The charm of homemade soft pretzels

Alton Brown's Soft Pretzels

I probably have a love affair with pretzels from Auntie Anne’s. Every time I pass by a store and get a whiff of their pretzels, I want to turn around and march right in line to get my favourite Sour Cream and Onion-flavoured ones. When I’m in the mall, even when I’m a floor above their store, just the smell of freshly-baked pretzels makes my mouth water. There’s just something about biting into the crunchy-on-the-outside, soft-on-the-inside pretzels that just gives me such great satisfaction.

Plus, I’ve always adored their shapes that I would watch the Auntie Anne’s bakers roll and twist the pretzels into shape with such deft, over and over. I was pretty certain making pretzels would be as fun as eating them. And I was right.

I had been planning to bake some homemade pretzels for a while now. When I found this recipe, the word “yeast” made me a little nervous despite the great raves and reviews it got. You see, my first encounter with yeast wasn’t a very good one. I made Coffee Buns and they looked perfect at first, but after going into the oven and baking a couple of minutes the buns turned into flat pancake-like breads.

As delicious as it tasted, I was a little disheartened by the failure. But I just couldn’t let it stop me from making pretzels. I wanted to roll and twist those babies into shape. I had no idea they were to be boiled in water with baking soda to make them firmer, and to make the ends of the pretzels stick. It was such an interesting process, and one that I look forward to repeating again. I can’t wait to try other variations of recipes for Soft Pretzels!

Pretzels ready to be boiled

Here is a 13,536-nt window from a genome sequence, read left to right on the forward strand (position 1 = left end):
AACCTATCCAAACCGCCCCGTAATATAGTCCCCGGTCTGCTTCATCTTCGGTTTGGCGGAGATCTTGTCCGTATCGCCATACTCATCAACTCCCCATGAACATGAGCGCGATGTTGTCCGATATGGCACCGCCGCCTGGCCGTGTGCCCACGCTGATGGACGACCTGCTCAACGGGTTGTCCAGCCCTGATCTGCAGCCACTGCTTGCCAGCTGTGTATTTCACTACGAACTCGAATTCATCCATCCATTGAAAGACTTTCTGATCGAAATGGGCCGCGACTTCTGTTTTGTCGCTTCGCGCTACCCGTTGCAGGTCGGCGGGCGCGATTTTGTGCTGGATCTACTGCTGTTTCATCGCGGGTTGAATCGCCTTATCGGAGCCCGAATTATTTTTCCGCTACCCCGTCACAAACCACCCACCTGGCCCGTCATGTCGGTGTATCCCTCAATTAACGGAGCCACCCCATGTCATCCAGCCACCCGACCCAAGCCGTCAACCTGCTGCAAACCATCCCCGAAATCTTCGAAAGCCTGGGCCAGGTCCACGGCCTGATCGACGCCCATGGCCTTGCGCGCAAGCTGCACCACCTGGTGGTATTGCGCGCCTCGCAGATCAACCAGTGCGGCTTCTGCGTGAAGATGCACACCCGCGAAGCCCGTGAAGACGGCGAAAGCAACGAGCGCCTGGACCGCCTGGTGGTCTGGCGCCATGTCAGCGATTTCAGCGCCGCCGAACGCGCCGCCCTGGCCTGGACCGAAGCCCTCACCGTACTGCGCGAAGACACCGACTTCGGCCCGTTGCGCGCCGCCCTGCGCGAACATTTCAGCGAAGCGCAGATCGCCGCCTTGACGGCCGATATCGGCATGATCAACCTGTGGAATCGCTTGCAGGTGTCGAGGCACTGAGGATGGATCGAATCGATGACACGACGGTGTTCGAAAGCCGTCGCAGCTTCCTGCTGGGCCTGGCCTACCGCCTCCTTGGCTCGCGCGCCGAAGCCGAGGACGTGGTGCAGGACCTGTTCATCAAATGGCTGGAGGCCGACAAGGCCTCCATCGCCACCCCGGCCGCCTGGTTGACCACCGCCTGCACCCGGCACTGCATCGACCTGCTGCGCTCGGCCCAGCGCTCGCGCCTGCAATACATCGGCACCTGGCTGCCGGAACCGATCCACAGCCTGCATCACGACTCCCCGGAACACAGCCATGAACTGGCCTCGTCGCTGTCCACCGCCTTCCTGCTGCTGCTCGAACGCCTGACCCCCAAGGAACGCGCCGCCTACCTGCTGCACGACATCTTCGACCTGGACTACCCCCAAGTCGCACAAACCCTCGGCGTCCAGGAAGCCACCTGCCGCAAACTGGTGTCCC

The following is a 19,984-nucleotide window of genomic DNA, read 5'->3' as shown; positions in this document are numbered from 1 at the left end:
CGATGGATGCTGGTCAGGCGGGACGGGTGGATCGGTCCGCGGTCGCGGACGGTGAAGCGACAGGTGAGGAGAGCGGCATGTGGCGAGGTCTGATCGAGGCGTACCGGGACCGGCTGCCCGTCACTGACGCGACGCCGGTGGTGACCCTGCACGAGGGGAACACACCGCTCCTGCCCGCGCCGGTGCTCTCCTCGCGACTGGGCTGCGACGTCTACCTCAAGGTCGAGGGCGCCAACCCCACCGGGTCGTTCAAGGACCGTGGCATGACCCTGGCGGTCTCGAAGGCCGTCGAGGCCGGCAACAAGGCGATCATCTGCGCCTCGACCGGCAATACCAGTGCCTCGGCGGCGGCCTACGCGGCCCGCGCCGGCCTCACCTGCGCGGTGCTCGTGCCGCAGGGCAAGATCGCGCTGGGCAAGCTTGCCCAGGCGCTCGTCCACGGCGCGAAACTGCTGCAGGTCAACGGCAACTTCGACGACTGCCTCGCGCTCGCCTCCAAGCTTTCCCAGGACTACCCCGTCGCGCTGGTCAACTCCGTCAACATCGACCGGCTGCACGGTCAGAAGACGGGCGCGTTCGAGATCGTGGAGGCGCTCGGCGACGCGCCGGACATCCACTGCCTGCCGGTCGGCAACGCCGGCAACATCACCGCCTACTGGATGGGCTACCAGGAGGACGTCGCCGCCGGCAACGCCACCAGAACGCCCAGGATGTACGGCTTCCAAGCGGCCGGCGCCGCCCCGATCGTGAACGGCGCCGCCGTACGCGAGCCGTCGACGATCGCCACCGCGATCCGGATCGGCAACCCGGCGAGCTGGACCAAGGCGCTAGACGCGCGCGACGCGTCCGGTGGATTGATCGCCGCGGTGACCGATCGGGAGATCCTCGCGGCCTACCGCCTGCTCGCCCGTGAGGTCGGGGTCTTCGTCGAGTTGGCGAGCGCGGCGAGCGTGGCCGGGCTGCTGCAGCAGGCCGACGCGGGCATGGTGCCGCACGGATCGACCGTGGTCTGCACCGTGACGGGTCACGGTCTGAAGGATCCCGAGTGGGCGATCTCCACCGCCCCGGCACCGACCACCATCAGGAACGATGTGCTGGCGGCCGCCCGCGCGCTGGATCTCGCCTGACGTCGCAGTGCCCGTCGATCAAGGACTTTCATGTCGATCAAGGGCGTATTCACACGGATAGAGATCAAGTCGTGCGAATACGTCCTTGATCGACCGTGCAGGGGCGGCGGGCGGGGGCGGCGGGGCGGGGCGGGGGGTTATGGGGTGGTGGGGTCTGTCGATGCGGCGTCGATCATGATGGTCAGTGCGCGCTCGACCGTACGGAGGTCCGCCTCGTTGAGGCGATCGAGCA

I have made these pretzels twice already, both times I called my younger brothers to help out. They had a lot of fun rolling the dough and making the pretzel shapes, and although some of them ended up looking a little deformed (we resolved to call them “butterfly pretzels” because they looked like they were butterfly wings instead of the rounder shape of the pretzel), we had such a blast making the pretzels together! This would definitely be a good recipe to do with a group of people, or with kids. It was fun to watch my brothers wait [im]patiently in front of the oven until the pretzels turned golden brown, ready for devouring.


I must say that this recipe is actually pretty good. Although I’m still looking for that nicer crunch on the outer layer of the pretzel, the soft interior, texture and taste is just wonderful. Maybe I could try baking the pretzels a little longer to make it a darker brown. The first time I made these, I followed the instructions to a T and found that dividing the pretzels into just 8 made very large and very fat pretzels, almost too large. So I decided to divide the dough into 16 more bite-sized pieces, and they turned out really great!

Although I do think it is best to eat these pretzels the day they are made. I find that they can become quite hard and tough once they are refrigerated or left alone in room temperature for a few hours. Popping them into a toaster oven helps a little bit, but still, nothing quite like freshly baked goodies!

5770913286 88ff63acba b - The charm of homemade soft pretzels
Alton Brown's Soft Pretzels
5770913286 88ff63acba b - The charm of homemade soft pretzels
These pretzels are nice and crusty with a mild flavor that lends itself to any type of topping imagineable.

Makes 8 large or 16 medium-sized pretzels
  1. 1 1/2 cups warm water, 110º to 115º F
  2. 1 tablespoon sugar
  3. 2 teaspoons kosher salt
  4. 2 1/4 teaspoons active dry yeast or instant yeast
  5. 620 grams all-purpose flour, about 4 1/2 cups